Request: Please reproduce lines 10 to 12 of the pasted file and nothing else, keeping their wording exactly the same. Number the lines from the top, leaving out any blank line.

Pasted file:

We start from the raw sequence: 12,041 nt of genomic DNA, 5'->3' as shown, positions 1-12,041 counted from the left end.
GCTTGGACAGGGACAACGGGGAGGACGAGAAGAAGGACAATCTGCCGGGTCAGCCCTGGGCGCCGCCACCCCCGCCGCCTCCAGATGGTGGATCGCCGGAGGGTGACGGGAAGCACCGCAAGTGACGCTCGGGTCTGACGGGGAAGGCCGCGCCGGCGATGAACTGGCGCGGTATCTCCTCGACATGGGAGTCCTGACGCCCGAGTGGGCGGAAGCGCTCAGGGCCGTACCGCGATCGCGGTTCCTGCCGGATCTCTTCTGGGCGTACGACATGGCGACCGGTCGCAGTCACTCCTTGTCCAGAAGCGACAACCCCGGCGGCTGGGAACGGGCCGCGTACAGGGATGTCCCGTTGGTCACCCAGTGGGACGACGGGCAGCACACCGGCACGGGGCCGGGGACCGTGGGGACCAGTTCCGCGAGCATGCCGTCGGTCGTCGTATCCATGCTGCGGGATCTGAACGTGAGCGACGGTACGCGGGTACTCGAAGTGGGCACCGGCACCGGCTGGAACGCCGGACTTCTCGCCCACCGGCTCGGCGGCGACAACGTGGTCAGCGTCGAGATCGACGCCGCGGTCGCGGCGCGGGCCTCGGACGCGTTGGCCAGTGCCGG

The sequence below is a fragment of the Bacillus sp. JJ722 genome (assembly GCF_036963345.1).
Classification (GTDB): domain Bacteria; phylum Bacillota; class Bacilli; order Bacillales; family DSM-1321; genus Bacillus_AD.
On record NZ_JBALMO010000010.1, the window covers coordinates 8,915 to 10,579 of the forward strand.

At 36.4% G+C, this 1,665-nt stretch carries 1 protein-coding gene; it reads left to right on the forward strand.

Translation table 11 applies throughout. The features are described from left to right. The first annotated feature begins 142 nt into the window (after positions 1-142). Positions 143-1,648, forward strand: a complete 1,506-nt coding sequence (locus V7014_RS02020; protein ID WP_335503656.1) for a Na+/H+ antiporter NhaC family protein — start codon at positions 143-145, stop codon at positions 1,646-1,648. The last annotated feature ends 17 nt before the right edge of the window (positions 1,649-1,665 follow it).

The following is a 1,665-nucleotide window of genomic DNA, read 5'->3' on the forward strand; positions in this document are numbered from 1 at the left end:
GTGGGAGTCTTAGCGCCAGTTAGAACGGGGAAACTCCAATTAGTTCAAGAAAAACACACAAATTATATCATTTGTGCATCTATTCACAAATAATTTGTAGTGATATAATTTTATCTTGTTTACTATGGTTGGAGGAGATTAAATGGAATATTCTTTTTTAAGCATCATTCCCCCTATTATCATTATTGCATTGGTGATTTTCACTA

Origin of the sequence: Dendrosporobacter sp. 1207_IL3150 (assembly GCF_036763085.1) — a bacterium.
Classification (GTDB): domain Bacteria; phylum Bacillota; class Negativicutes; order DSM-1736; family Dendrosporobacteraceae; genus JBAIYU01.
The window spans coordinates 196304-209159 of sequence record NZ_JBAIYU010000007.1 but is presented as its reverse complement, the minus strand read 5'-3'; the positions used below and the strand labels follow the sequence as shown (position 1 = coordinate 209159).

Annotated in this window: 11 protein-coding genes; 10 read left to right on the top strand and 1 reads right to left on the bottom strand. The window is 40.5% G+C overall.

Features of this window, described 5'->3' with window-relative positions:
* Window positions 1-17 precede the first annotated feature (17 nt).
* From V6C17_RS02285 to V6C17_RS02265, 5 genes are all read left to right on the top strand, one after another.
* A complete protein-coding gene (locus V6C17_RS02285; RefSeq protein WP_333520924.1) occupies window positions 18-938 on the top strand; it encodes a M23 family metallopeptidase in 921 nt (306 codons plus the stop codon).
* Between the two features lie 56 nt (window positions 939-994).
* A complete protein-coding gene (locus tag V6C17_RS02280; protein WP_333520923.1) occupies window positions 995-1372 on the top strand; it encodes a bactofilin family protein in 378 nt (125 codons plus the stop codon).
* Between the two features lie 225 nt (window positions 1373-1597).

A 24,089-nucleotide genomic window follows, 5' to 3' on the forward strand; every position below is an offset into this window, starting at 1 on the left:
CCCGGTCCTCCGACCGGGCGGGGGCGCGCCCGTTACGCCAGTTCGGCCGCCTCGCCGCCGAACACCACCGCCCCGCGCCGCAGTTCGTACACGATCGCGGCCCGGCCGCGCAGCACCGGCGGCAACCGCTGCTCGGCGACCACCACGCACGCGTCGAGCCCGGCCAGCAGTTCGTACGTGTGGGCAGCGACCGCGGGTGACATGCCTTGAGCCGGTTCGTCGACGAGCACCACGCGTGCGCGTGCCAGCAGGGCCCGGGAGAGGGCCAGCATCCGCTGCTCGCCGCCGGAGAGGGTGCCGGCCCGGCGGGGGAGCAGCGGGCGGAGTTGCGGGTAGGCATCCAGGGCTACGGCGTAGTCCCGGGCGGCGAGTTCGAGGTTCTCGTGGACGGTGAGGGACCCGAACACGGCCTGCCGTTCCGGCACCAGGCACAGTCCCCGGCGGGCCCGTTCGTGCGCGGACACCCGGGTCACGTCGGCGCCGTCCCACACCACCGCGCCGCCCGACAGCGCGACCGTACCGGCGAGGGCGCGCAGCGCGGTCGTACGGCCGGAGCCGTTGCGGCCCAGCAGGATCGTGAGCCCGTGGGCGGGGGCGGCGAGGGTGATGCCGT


Origin of the sequence: Dendrosporobacter sp. 1207_IL3150 (assembly GCF_036763085.1) — a bacterium.
Classification (GTDB): domain Bacteria; phylum Bacillota; class Negativicutes; order DSM-1736; family Dendrosporobacteraceae; genus JBAIYU01.
The window spans coordinates 196304-209159 of sequence record NZ_JBAIYU010000007.1 but is presented as its reverse complement, the minus strand read 5'-3'; the positions used below and the strand labels follow the sequence as shown (position 1 = coordinate 209159).